PROVIDENCE, RI — As Rhode Islanders move more activities indoors during the cold and COVID-19 transmission remains high, most Ocean Staters are at high risk, making them COVID-19 vaccine booster-eligible.
“Booster doses are available to people at higher risk, so following the EUA (The CDC’s Emergency Use Authorization for vaccines) that says that, with all of us moving indoors, with higher levels of transmission, as we’ve talked about here in Rhode Island, most people 18-64 and older, find themselves at some higher risk of exposure. That means you can get a booster dose,” said RI Department of Health Director Dr. Nicole Alexander-Scott during Tuesday’s COVID-19 press conference, live-streamed by WJAR10. “We want to strongly encourage that.”
If you’re 65 years old or older, and it’s been six months, get your booster shot today. Do not hesitate.”
Also, Alexander-Scott said, If you are 18 or older and work in a high-risk setting you should get your booster dose today.
News of wide availability of boosters come as Rhode Island extends a state of emergency and school mask mandate through Dec. 11, responding to increased transmission of COVID-19 in Rhode Island, attributed to more activities and people moving indoors, where transmission is much more likely.
“Go and get your booster dose. Encourage your loved ones,” Alexander-Scott said.
Wider COVID-19 booster shot availability also comes nine days before Thanksgiving, when families will be more spending time indoors with each other, and with many family members outside their household. That will leave another five days until the boosters have restored your immune response to its highest alert, as it was two weeks after your last full dose, according to a recent NPR report. Even fully vaccinated/boosted people still need to be cautious, Alexander-Scott warned, since the Delta variant is much better at challenging your immune response, and no one’s immune system is perfect.
Thanksgiving 2021: COVID-19 an uninvited guest
“With the holidays coming up, hands down, the best way to celebrate safely, which is what we want everyone to be able to do, is to get fully vaccinated against COVID-19. And then, in addition to that, apply the mitigations that we know work,” Alexander-Scott said.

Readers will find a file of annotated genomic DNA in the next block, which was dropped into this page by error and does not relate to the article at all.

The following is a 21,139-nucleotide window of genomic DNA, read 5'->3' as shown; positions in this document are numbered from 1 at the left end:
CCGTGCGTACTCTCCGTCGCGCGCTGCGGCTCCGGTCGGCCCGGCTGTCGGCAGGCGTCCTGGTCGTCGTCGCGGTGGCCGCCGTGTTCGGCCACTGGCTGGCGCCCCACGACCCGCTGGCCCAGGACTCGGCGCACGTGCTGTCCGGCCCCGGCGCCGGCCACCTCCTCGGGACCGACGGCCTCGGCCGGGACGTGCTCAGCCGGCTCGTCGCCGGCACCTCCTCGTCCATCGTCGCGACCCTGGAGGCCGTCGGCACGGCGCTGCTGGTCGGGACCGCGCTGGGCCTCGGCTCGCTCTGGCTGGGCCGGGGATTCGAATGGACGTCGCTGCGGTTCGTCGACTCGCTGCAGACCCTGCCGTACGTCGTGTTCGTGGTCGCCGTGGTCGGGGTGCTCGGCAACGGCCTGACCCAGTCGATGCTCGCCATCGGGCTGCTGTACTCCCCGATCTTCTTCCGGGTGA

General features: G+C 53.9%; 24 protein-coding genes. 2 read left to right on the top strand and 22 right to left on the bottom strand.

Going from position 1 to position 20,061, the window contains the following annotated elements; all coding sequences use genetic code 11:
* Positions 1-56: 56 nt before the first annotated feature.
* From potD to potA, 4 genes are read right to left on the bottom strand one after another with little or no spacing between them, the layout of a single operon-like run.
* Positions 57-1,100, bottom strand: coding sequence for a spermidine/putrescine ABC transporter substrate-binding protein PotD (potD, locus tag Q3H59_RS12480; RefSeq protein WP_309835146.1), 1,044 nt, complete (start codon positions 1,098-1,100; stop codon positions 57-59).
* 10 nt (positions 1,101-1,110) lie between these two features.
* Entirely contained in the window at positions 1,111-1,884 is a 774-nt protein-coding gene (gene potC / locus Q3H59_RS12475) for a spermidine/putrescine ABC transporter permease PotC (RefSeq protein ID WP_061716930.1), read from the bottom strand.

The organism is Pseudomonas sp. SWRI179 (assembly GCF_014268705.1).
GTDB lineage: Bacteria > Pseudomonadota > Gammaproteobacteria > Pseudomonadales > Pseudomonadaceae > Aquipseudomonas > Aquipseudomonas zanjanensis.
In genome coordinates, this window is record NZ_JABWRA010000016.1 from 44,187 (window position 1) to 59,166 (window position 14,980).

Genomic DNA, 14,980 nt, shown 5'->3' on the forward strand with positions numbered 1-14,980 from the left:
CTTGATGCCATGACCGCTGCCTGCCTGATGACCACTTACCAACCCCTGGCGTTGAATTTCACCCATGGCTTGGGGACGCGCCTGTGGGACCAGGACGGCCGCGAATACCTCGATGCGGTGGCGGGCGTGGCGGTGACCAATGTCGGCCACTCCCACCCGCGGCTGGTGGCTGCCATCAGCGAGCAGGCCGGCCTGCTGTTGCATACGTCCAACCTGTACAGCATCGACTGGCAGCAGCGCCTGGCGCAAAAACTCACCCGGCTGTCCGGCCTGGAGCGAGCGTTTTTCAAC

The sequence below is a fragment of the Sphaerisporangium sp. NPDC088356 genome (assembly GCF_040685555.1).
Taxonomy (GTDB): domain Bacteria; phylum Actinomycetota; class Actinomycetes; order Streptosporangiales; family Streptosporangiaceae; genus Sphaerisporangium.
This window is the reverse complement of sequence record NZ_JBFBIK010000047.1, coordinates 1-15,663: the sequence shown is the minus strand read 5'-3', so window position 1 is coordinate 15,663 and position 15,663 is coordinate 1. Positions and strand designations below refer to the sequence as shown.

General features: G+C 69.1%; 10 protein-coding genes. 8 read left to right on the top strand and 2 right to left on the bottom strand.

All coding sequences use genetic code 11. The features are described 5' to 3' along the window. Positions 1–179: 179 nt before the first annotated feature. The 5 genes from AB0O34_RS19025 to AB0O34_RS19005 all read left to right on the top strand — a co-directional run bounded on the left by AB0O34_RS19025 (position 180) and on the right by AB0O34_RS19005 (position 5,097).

Vaccines are first and foremost, she said, but it doesn’t stop there. Also, people need to get tested regularly, wear a mask, and socially distance.
“All of those coming together is what leads to us all enjoying our holidays safely,” she said.
For Rhode Islanders who are still choosing to avoid vaccination, “It’s important for you to know that you are creating a higher-risk situation for the people you love around you and who you may be seeing during the Thanksgiving time. There’s no way around that interpretation. So. Show your love for those that you care for. Take care of yourself. Get yourself vaccinated. Get the children and family members around you vaccinated,” she said.
Additional measures you can take to make Thanksgiving gatherings safer:
- Get tested before Thanksgiving.
- Create more ventilation (outside air) at your gathering. Even cracking the windows will help.
- Absolutely stay home if you, or anyone you live with, are feeling any symptoms, and do not host visitors.
- If traveling, remember, masks are required on all public transport: planes, buses, trains, etc.
- Get your flu shot
- Communicate – have conversations about COVID-19 precautions in advance with family. Encourage visitors to get vaccinated.
- Set up tables to encourage social distancing.
RIDOH: Where can you get vaccinated or a booster dose?
Making an appointment can help reduce your wait time.
If you are unable to leave your home, you’re able to request services for in-home booster doses. Please visit this link for more information: https://covid.ri.gov/vaccination#athome.
This is a test